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Why Your Dog Needs Protein
Why Your Dog Needs Protein

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Why Your Dog Needs Protein

Protein is best known for supplying amino acids to build hair, skin, nails, muscles, tendons, ligaments, and cartilage. It also plays a main role in hormone production.

 

 

Animal-Based Proteins Versus Plant-Based Proteins

The protein in dog foods can be supplied by animal sources, plant sources or a combination of the two. High-quality animal-source proteins contain all of the essential amino acids dogs need, while a single plant-based protein might not contain adequate amounts of some essential amino acids.
 

Common animal-based protein sources used in pet food include chicken, lamb, fish, and beef.
 

Even though they are often fed plant-based diets, dogs are not herbivores. While dogs are technically considered to be omnivores—animals that eat both animal- and plant-based foods—they should be treated primarily as carnivores to better fulfill their specific nutritional requirements.
 

Dogs are members of the Canidae family. This family also includes the wolf, coyote, fox, and jackal. The ancestors and relatives of today's common dog hunted animals and ate them as a means of survival.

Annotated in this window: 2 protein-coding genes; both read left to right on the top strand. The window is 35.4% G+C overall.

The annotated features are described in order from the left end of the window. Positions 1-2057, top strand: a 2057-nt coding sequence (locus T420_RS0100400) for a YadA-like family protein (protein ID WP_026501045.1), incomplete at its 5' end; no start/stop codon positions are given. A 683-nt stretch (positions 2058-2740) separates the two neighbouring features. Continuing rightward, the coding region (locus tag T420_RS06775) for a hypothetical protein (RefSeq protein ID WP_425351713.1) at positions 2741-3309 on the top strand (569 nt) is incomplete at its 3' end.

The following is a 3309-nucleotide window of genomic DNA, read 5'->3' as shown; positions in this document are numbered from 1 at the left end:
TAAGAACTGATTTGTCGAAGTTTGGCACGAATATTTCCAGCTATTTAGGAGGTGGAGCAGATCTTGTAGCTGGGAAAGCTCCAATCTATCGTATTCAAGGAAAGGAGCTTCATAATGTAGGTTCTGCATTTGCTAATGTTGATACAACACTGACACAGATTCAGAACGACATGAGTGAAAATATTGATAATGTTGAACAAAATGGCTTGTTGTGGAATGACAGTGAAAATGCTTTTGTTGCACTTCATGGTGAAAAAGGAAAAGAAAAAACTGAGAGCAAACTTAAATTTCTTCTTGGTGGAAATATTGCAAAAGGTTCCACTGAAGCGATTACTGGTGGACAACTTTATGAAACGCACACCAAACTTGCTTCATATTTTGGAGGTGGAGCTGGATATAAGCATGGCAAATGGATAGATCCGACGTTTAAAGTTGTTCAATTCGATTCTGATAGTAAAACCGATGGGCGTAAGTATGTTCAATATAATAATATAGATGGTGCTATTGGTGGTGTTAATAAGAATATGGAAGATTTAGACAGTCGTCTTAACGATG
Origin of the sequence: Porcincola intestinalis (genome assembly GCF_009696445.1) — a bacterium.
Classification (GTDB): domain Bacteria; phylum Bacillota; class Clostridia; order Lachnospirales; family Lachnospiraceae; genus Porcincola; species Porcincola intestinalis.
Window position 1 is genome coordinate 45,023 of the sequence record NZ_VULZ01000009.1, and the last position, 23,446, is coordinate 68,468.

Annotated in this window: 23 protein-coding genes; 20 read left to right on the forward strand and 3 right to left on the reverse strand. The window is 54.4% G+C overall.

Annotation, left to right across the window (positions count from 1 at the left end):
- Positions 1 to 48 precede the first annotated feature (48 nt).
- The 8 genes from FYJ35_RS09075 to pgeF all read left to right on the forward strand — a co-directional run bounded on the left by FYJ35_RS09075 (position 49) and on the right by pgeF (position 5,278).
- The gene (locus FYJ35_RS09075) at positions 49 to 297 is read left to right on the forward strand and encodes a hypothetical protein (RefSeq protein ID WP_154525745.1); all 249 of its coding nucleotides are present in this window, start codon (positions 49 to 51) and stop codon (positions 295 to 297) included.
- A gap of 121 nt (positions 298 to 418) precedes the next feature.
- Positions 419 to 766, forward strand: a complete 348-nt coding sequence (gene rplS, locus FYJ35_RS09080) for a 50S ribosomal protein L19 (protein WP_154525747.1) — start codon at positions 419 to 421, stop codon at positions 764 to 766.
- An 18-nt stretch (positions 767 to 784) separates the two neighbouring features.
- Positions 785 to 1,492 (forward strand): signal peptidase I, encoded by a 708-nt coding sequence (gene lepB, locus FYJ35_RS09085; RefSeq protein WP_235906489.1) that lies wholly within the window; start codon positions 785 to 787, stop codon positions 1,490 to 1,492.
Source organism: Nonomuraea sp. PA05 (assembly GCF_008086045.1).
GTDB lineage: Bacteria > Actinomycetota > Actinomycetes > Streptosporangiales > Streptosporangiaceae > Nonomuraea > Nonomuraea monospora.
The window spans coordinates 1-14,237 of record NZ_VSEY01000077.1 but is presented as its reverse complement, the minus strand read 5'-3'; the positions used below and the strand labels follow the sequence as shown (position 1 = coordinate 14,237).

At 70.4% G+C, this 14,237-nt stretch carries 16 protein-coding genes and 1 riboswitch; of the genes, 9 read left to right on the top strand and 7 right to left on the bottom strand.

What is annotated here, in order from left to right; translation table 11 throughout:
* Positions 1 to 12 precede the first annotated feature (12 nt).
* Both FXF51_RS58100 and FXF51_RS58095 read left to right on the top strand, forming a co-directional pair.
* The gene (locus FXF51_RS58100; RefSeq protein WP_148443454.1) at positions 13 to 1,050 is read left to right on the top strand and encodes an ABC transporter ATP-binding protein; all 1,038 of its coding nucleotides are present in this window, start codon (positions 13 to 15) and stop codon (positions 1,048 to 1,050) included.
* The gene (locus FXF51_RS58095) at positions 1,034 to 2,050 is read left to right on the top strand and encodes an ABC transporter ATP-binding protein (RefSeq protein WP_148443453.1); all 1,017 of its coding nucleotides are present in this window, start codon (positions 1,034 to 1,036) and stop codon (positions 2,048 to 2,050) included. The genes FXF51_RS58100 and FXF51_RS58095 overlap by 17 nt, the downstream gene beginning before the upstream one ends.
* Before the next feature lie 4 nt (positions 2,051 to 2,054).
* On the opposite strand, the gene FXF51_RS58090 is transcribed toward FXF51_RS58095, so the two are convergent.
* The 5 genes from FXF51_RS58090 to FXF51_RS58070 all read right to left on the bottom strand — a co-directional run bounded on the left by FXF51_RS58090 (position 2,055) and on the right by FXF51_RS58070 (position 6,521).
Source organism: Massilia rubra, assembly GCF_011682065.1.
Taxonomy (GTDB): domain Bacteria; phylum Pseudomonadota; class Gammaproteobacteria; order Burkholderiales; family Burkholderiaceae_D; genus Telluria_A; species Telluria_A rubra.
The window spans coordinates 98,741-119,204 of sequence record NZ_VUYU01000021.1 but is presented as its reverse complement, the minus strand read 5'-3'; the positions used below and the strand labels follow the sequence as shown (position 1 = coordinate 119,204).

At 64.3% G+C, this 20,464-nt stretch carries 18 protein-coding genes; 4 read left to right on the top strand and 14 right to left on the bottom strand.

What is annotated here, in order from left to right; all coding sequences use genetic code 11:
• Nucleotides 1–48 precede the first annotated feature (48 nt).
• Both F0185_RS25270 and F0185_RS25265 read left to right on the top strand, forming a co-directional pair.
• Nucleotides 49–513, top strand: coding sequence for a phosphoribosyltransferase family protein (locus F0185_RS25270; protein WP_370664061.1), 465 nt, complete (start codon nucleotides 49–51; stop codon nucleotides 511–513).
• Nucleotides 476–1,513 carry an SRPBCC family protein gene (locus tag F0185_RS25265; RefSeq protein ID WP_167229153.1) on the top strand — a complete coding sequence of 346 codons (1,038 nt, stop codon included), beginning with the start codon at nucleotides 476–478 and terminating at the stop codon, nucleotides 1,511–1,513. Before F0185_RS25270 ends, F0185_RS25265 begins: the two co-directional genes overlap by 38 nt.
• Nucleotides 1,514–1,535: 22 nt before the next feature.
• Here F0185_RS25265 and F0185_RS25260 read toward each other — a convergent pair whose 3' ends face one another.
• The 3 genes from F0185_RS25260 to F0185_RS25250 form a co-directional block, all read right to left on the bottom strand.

The body structure of domestic dogs is similar to that of their ancestors and relatives and is ideal for eating prey. Dogs have the enlarged carnassial teeth after which carnivores are named. Their gastrointestinal tract is simple and does not have the capacity to digest large amounts of plant products.
 

Animal-based proteins help dogs achieve optimal health.

  • Understanding Puppy Food Nutrition Labels
    Understanding Puppy Food Nutrition Labels

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    Understanding Puppy Food Nutrition Labels

    How much do you know about the food you’re buying for your puppy? When shopping for puppy food, pay attention to these three sections of a dog food label.

     

    1. The Ingredient Panel

    This section lists all the ingredients that make up the product. The ingredients are listed in descending order according to weight before cooking. In dry food, look for a source of high-quality animal-based protein: chicken or lamb, for example. Dogs thrive on animal proteins.
     

    Manufacturers who use large amounts of vegetable proteins might be saving money by providing basic — but not optimal — nutrition. You should also avoid artificial colors and flavors, which offer no nutritional benefits.

     

    2. The Guaranteed Analysis

    Near the ingredient panel should be a chart of percentages called the "guaranteed analysis." These figures reveal the basic nutrient makeup of the dog food's formula and protein content. The minimum percentages of protein and fat and the maximum percentages of fiber and moisture (water) should be listed.

     

    3. The Manufacturer’s Name and Address

    This information must be included on the label by law. A toll-free number or web address for the manufacturer may also be listed. Manufacturers who list a phone number, such as IAMS™, generally have a high-quality product and welcome consumer calls and questions. If you would like information about IAMS products, visit our website or call us toll-free at 800-525-4267.

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